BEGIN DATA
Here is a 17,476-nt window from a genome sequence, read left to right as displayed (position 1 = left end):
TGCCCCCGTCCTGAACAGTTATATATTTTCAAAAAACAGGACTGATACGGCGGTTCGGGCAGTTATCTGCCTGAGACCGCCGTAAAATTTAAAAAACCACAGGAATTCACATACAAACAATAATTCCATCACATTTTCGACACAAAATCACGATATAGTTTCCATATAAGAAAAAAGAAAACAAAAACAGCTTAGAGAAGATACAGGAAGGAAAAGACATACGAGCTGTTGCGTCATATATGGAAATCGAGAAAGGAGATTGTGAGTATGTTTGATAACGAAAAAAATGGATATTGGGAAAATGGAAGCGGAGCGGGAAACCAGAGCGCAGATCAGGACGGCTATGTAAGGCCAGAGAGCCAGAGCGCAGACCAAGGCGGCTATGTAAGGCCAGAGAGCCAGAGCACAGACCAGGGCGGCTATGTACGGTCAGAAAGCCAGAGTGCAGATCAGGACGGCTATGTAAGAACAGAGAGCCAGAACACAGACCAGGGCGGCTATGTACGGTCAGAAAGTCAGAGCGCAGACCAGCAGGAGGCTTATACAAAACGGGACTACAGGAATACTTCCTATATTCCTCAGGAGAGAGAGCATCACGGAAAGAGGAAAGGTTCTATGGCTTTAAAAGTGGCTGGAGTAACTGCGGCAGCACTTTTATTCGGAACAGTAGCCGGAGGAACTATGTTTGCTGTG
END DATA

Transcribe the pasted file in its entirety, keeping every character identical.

Here is a 17,476-nt window from a genome sequence, read left to right as displayed (position 1 = left end):
TGCCCCCGTCCTGAACAGTTATATATTTTCAAAAAACAGGACTGATACGGCGGTTCGGGCAGTTATCTGCCTGAGACCGCCGTAAAATTTAAAAAACCACAGGAATTCACATACAAACAATAATTCCATCACATTTTCGACACAAAATCACGATATAGTTTCCATATAAGAAAAAAGAAAACAAAAACAGCTTAGAGAAGATACAGGAAGGAAAAGACATACGAGCTGTTGCGTCATATATGGAAATCGAGAAAGGAGATTGTGAGTATGTTTGATAACGAAAAAAATGGATATTGGGAAAATGGAAGCGGAGCGGGAAACCAGAGCGCAGATCAGGACGGCTATGTAAGGCCAGAGAGCCAGAGCGCAGACCAAGGCGGCTATGTAAGGCCAGAGAGCCAGAGCACAGACCAGGGCGGCTATGTACGGTCAGAAAGCCAGAGTGCAGATCAGGACGGCTATGTAAGAACAGAGAGCCAGAACACAGACCAGGGCGGCTATGTACGGTCAGAAAGTCAGAGCGCAGACCAGCAGGAGGCTTATACAAAACGGGACTACAGGAATACTTCCTATATTCCTCAGGAGAGAGAGCATCACGGAAAGAGGAAAGGTTCTATGGCTTTAAAAGTGGCTGGAGTAACTGCGGCAGCACTTTTATTCGGAACAGTAGCCGGAGGAACTATGTTTGCTGTG